The Atlanta Opera is a professional company that brings opera to Georgia stages. Founded in 1979 as the Atlanta Civic Opera, the Atlanta Opera enjoys an increasing level of local and international acclaim and plays to growing audiences each year.
History of Opera in Atlanta
Opera has been a part of the cultural and social history of Atlanta since the late nineteenth century, when touring companies and visiting artists performed for Georgia's music aficionados. Interest in opera and musical performance was widespread. Atlanta's first music festival, organized in 1909 by the Atlanta Music Festival Association, attracted 25,000 people from all over the state.
The success of this first festival inspired the association to establish an annual engagement with New York's
From 1910 to 1986 the Metropolitan Opera arrived in Atlanta each spring for Opera Week. Performances and special events sponsored by the Atlanta Music Club and other organizations captivated audiences year after year, with a break occurring only during the Great Depression of the 1930s and World War II (1941-45). Perhaps inspired by the Metropolitan Opera's annual performances, local artists soon sought to establish an opera company of their own.
Origins of the Atlanta Opera
Several local opera companies came and went, each overshadowed by the prestige of the Metropolitan Opera. Though the desire for a local company continued to resurface, each attempt suffered from financial, artistic, and organizational difficulties and ultimately failed.
The year 1976 brought the debut of both the Georgia Opera and the Atlanta Lyric Opera. Like others, the companies dissolved within a few years. In 1979 members of the two companies combined to form the Atlanta Civic Opera. Along with the talent the company inherited from the Georgia Opera and Atlanta Lyric Opera, however, it also acquired their combined debt. Struggling financially and artistically, the Atlanta Civic Opera stopped performing in 1983.
In 1984 the president of the Atlanta Civic Opera board, Alfred Kennedy, led the charge to build a new opera company. Kennedy appointed William Fred Scott, formerly of the Atlanta Symphony Orchestra, as artistic director, and he served in that capacity until 2005. In 1985, after a host of fiscal and organizational revisions, this new company was renamed the Atlanta Opera. Though debt was still a problem, the Atlanta Opera found increasing support from audiences and commercial patrons each year. The end of the Metropolitan Opera's annual visits in 1986 gave the company room to establish itself among the local patronage and to boost its profile as the area's own professional opera company.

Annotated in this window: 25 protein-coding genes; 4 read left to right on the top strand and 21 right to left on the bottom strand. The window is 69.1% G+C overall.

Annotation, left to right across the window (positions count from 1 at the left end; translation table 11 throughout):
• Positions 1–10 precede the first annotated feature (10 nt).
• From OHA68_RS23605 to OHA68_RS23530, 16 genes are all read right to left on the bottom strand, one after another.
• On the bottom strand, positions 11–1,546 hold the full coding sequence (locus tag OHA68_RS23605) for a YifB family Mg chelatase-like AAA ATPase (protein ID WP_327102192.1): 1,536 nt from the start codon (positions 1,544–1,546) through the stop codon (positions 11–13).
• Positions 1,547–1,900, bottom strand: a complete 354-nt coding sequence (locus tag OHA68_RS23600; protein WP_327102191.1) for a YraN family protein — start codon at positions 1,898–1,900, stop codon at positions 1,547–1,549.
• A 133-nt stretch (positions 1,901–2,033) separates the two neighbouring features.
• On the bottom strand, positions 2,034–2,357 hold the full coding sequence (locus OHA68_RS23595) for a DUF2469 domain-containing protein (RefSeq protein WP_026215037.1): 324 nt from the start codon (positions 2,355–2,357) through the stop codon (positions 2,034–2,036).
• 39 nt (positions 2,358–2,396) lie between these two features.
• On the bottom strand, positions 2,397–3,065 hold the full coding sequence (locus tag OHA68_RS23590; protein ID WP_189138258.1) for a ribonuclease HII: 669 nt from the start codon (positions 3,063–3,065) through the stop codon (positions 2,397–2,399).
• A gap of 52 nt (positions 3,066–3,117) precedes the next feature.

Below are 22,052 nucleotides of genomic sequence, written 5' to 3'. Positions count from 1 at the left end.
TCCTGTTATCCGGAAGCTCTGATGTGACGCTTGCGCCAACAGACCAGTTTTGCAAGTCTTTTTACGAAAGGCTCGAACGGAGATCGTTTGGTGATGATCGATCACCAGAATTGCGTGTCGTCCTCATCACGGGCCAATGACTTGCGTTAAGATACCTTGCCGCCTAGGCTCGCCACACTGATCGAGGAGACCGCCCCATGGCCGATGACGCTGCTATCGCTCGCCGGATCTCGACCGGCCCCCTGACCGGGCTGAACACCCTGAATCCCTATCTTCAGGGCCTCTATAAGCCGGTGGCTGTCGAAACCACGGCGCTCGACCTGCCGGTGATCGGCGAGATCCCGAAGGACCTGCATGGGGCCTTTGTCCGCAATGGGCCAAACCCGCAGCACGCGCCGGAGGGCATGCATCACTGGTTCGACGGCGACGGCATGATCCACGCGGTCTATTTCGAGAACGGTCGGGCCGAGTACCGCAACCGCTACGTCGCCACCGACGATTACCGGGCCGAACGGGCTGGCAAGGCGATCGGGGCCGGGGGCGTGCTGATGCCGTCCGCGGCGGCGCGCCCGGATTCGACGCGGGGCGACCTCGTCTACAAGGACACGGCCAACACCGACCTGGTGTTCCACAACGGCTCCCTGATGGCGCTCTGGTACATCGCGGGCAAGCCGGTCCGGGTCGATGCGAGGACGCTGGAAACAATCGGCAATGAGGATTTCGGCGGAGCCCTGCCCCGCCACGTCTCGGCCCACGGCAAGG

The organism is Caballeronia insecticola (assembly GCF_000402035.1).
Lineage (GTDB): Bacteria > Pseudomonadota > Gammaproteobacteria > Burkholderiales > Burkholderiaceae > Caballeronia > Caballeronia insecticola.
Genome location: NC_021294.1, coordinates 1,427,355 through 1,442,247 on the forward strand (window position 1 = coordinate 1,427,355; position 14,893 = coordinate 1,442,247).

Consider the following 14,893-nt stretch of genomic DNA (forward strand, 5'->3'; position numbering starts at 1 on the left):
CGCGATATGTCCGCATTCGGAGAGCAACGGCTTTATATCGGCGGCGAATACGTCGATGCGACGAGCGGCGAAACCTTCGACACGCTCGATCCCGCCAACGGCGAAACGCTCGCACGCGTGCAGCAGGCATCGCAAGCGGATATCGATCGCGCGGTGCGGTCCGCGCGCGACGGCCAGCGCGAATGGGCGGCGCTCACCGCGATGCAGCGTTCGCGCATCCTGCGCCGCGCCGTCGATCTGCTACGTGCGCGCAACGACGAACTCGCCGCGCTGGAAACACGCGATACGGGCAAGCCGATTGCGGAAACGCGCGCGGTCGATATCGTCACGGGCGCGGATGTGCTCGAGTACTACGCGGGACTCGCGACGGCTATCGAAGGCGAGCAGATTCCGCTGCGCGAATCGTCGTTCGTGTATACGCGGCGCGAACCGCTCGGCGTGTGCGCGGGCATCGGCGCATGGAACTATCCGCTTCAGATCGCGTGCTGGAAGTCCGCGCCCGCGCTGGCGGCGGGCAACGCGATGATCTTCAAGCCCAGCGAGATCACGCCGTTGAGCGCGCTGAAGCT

Growing audiences prompted the company in 1995 to move performances from the 1,748-seat Symphony Hall of the Woodruff Arts Center to the 4,518-seat Fox Theatre, where the Atlanta Opera performed until 2003. In the fall of 2003, the company moved to the largest stage in the Southeast, the Boisfeuillet Jones Atlanta Civic Center, to accommodate an expanded number of performances.
In 1998 the Atlanta Opera moved into its first permanent rehearsal and administrative office space. The $5 million building established a physical presence for the company in the heart of Atlanta, just a few blocks from the Fox Theatre.
In addition to producing a full season of opera performances each year, the Atlanta Opera also provides educational programs in the arts. The Atlanta Opera Studio promotes the arts by offering opera workshops for teachers and students and by performing in schools around the state. The Atlanta Opera also offers long-term educational programs and dress-rehearsal tickets to local schools, in addition to hosting pre-performance lectures and discussions.
One of the nation's fastest-growing opera companies, the Atlanta Opera has garnered attention from critics and audiences around the world. The company highlights Atlanta both as a city with a commitment to the music and drama of opera and as a leader in the arts.
Yolande Gwin, "City's Old Love? It's Opera," Atlanta Journal-Constitution, May 10, 1964.
Pierre Ruhe, "Up-tempo Vision for Atlanta Opera: New Director Starts with Straight Talk to Fix Underachieving Company," Atlanta Journal-Constitution, October 31, 2004.
John Schneider, "Atlanta Civic Opera: A Fresh Start," High Fidelity/Musical America 30 (September 1980).
Jerry Schwartz, "Atlanta: Musical Olympics—Too Much?," American Record Guide 59, no. 6 (1996): 20-21.
Caroline Cason, University of Georgia
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